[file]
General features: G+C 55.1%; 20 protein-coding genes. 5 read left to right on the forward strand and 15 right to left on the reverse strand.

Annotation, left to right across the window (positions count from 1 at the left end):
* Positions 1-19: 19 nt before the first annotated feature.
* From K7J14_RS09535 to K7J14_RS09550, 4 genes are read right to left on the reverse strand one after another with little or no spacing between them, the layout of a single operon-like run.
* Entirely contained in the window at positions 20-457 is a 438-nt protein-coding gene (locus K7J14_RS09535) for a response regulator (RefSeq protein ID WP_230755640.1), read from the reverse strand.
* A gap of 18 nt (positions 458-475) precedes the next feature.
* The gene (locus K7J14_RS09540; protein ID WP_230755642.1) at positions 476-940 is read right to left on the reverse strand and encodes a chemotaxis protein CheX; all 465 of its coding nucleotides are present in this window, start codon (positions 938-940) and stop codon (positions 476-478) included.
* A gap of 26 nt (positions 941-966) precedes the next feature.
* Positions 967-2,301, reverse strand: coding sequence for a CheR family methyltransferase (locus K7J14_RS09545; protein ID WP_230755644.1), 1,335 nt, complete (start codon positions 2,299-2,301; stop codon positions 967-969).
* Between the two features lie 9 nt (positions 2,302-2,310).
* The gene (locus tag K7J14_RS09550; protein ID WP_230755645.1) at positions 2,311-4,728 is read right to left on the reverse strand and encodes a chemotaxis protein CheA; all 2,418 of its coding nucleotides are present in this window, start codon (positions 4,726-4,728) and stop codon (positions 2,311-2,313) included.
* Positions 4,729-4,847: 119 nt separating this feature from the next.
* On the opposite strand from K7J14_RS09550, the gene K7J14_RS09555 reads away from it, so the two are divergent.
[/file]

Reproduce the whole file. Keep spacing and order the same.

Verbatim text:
General features: G+C 55.1%; 20 protein-coding genes. 5 read left to right on the forward strand and 15 right to left on the reverse strand.

Annotation, left to right across the window (positions count from 1 at the left end):
* Positions 1-19: 19 nt before the first annotated feature.
* From K7J14_RS09535 to K7J14_RS09550, 4 genes are read right to left on the reverse strand one after another with little or no spacing between them, the layout of a single operon-like run.
* Entirely contained in the window at positions 20-457 is a 438-nt protein-coding gene (locus K7J14_RS09535) for a response regulator (RefSeq protein ID WP_230755640.1), read from the reverse strand.
* A gap of 18 nt (positions 458-475) precedes the next feature.
* The gene (locus K7J14_RS09540; protein ID WP_230755642.1) at positions 476-940 is read right to left on the reverse strand and encodes a chemotaxis protein CheX; all 465 of its coding nucleotides are present in this window, start codon (positions 938-940) and stop codon (positions 476-478) included.
* A gap of 26 nt (positions 941-966) precedes the next feature.
* Positions 967-2,301, reverse strand: coding sequence for a CheR family methyltransferase (locus K7J14_RS09545; protein ID WP_230755644.1), 1,335 nt, complete (start codon positions 2,299-2,301; stop codon positions 967-969).
* Between the two features lie 9 nt (positions 2,302-2,310).
* The gene (locus tag K7J14_RS09550; protein ID WP_230755645.1) at positions 2,311-4,728 is read right to left on the reverse strand and encodes a chemotaxis protein CheA; all 2,418 of its coding nucleotides are present in this window, start codon (positions 4,726-4,728) and stop codon (positions 2,311-2,313) included.
* Positions 4,729-4,847: 119 nt separating this feature from the next.
* On the opposite strand from K7J14_RS09550, the gene K7J14_RS09555 reads away from it, so the two are divergent.